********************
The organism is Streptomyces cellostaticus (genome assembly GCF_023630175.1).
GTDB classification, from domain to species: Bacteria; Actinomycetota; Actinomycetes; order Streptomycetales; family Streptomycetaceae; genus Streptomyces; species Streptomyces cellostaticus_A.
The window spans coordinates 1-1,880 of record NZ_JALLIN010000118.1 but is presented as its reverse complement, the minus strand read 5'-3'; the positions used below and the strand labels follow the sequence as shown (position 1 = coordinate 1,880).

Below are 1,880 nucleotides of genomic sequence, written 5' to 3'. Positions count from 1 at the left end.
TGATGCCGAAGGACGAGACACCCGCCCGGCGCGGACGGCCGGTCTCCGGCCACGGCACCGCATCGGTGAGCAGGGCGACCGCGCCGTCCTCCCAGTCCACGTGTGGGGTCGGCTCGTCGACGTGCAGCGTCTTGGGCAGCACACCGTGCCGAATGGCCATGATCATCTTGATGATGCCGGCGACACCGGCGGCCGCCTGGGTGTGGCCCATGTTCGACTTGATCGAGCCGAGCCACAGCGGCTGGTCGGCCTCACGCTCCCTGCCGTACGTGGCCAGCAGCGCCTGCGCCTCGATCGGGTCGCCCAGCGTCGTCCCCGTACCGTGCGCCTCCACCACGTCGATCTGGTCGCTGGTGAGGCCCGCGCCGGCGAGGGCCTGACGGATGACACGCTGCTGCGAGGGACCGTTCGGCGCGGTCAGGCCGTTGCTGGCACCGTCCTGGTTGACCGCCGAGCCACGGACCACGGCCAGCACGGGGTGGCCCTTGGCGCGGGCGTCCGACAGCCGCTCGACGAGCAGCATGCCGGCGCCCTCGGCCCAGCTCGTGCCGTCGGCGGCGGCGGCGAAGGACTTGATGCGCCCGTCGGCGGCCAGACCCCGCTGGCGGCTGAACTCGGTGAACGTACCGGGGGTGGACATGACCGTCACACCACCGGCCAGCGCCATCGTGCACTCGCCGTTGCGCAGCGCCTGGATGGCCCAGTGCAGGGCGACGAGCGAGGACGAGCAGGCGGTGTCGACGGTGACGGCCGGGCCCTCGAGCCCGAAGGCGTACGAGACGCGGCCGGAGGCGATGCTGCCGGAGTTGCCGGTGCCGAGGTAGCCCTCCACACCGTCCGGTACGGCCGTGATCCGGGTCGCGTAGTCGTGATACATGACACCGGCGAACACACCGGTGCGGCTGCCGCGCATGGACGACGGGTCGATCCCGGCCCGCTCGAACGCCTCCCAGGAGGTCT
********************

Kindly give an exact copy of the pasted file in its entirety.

The organism is Streptomyces cellostaticus (genome assembly GCF_023630175.1).
GTDB classification, from domain to species: Bacteria; Actinomycetota; Actinomycetes; order Streptomycetales; family Streptomycetaceae; genus Streptomyces; species Streptomyces cellostaticus_A.
The window spans coordinates 1-1,880 of record NZ_JALLIN010000118.1 but is presented as its reverse complement, the minus strand read 5'-3'; the positions used below and the strand labels follow the sequence as shown (position 1 = coordinate 1,880).

Below are 1,880 nucleotides of genomic sequence, written 5' to 3'. Positions count from 1 at the left end.
TGATGCCGAAGGACGAGACACCCGCCCGGCGCGGACGGCCGGTCTCCGGCCACGGCACCGCATCGGTGAGCAGGGCGACCGCGCCGTCCTCCCAGTCCACGTGTGGGGTCGGCTCGTCGACGTGCAGCGTCTTGGGCAGCACACCGTGCCGAATGGCCATGATCATCTTGATGATGCCGGCGACACCGGCGGCCGCCTGGGTGTGGCCCATGTTCGACTTGATCGAGCCGAGCCACAGCGGCTGGTCGGCCTCACGCTCCCTGCCGTACGTGGCCAGCAGCGCCTGCGCCTCGATCGGGTCGCCCAGCGTCGTCCCCGTACCGTGCGCCTCCACCACGTCGATCTGGTCGCTGGTGAGGCCCGCGCCGGCGAGGGCCTGACGGATGACACGCTGCTGCGAGGGACCGTTCGGCGCGGTCAGGCCGTTGCTGGCACCGTCCTGGTTGACCGCCGAGCCACGGACCACGGCCAGCACGGGGTGGCCCTTGGCGCGGGCGTCCGACAGCCGCTCGACGAGCAGCATGCCGGCGCCCTCGGCCCAGCTCGTGCCGTCGGCGGCGGCGGCGAAGGACTTGATGCGCCCGTCGGCGGCCAGACCCCGCTGGCGGCTGAACTCGGTGAACGTACCGGGGGTGGACATGACCGTCACACCACCGGCCAGCGCCATCGTGCACTCGCCGTTGCGCAGCGCCTGGATGGCCCAGTGCAGGGCGACGAGCGAGGACGAGCAGGCGGTGTCGACGGTGACGGCCGGGCCCTCGAGCCCGAAGGCGTACGAGACGCGGCCGGAGGCGATGCTGCCGGAGTTGCCGGTGCCGAGGTAGCCCTCCACACCGTCCGGTACGGCCGTGATCCGGGTCGCGTAGTCGTGATACATGACACCGGCGAACACACCGGTGCGGCTGCCGCGCATGGACGACGGGTCGATCCCGGCCCGCTCGAACGCCTCCCAGGAGGTCT